“As an administrator, she was my go-to person; she was my guiding force,” said Barry Hollandsworth, FCHS principal.

Janet noticed during her years teaching that those who solely participated in Forensics couldn’t receive a varsity letter for their letterman jackets, even though Forensics has been part of the Virginia High School League since 1913.

Janet saw that it wasn’t fair and brought the problem to the attention of the administration, which ultimately made it possible for the participants of the Floyd County Forensics Team to receive a letter for their participation.

Janet cared about those in her classes and clubs; she knew they deserved the opportunities and recognition that every other sport received.

Married for 25 years to the late David Joel Keith Sr. before his passing in 2009, Janet said her favorite thing about DJ was his laugh.

She stated, “He had such a wonderful sense of humor.” They did so much together like farming, riding and enjoying life.

While working in the school, the administration was always good about making sure Janet and DJ had lunch together. Being together all the time and having such a good relationship allowed them, as a couple, to understand each other on a whole other level.

When asked what it was like to work with DJ, Janet explained how much she loved it. She said he had a booming voice that competed with Coach Beale’s.

“If you had a classroom between the two of them you had almost no chance at competing in the duel of booming voices.” Not that DJ and Coach Beale purposely competed to be louder, she noted, that’s just how they were.

Kelly Blackwell, the current trigonometry, precalculus and AP Calculus teacher at FCHS said, “I had DJ Keith for 3 years of math in high school. He taught me to learn the “why” behind the math instead of just doing the steps. I learned that working hard can open many doors in life and there is no limit to what you can accomplish with a good attitude and work ethic.”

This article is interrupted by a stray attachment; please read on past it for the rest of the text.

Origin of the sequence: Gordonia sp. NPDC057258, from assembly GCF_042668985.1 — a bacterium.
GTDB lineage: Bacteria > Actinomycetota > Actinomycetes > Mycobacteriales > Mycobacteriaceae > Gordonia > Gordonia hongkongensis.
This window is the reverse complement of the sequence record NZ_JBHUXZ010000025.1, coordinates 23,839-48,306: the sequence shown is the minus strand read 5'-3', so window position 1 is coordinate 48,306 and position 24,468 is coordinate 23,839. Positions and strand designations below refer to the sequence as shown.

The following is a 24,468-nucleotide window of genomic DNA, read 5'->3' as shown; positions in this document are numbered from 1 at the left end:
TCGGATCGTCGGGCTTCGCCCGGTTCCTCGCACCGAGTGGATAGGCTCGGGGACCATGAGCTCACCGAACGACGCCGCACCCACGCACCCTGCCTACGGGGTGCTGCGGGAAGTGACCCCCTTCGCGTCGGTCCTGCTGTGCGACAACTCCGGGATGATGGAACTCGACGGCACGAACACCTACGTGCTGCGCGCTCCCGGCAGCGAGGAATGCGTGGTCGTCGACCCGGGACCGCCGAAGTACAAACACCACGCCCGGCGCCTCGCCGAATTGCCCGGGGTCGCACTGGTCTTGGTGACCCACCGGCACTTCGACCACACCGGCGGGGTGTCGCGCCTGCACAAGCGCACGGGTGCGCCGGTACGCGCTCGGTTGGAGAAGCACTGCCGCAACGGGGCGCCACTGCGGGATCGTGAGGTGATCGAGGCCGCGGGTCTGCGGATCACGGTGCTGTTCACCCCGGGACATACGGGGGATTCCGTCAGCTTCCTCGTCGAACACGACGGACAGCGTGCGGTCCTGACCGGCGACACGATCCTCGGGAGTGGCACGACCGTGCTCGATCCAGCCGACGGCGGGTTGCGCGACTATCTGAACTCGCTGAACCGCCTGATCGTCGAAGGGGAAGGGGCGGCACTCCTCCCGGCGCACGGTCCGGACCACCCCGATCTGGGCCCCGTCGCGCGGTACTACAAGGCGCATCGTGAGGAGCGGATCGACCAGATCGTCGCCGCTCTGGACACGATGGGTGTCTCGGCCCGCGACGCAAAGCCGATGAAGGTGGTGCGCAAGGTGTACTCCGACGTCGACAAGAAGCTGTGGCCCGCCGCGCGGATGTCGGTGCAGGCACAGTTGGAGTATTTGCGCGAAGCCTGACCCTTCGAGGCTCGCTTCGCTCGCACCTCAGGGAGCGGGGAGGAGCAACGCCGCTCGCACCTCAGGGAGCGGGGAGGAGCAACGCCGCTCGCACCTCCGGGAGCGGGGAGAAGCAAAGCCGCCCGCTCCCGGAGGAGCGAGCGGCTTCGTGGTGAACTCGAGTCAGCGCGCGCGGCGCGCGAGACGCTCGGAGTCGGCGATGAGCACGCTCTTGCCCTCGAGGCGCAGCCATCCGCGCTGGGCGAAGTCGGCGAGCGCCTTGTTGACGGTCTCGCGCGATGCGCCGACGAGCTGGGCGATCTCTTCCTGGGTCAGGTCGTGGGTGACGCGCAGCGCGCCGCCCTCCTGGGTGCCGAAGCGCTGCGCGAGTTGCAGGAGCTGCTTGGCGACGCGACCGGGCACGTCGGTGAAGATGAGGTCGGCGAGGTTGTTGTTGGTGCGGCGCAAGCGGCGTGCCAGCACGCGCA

Uniquely, Janet and DJ experienced chaperoning many proms and sock-offs together, stealing a dance with one another occasionally.

Janet was inducted into the Floyd County Hall Of Fame in 2019, along with 14 other individuals that have made some important impact on the community.

“Humbled and appreciative,” Janet talked about how happy she was that people were recognized for their contributions to the county.

To this day, Janet is still positively impacting Floyd County. It would make sense to say she is the county historian. She is a member of the Historical Society, Old Church Gallery and helps preserve and protect the history of our home in a variety of projects.

Another contribution Janet still makes in the community is the DJ Keith Memorial Scholarship Fund, a $1,000 scholarship given to one individual of the graduating class every year.

It’s a special scholarship, in memory of a special person, and is intended to be given to a special graduate.

Janet can be found staying busy helping her son, Kevin Keith, on their farms, meeting with old friends, cheering on her grandchildren at sporting events, and always making a positive difference.

She has touched more lives than anyone will ever know, and she has touched my life more than she will ever know.

The message she displays through her life is to love others no matter the circumstance. We should all strive to be the person Janet Ruth Keith is every day.


Next Generation is a series of non-sequitur essays by Floyd County High School students written for credit in Amanda Biviano’s Dual Enrollment Freshman Composition class during the fall semester of 2021.

Be the first to know

* I understand and agree that registration on or use of this site constitutes agreement to its user agreement and privacy policy.

Related to this story

Most Popular

Get up-to-the-minute news sent straight to your device.

Topics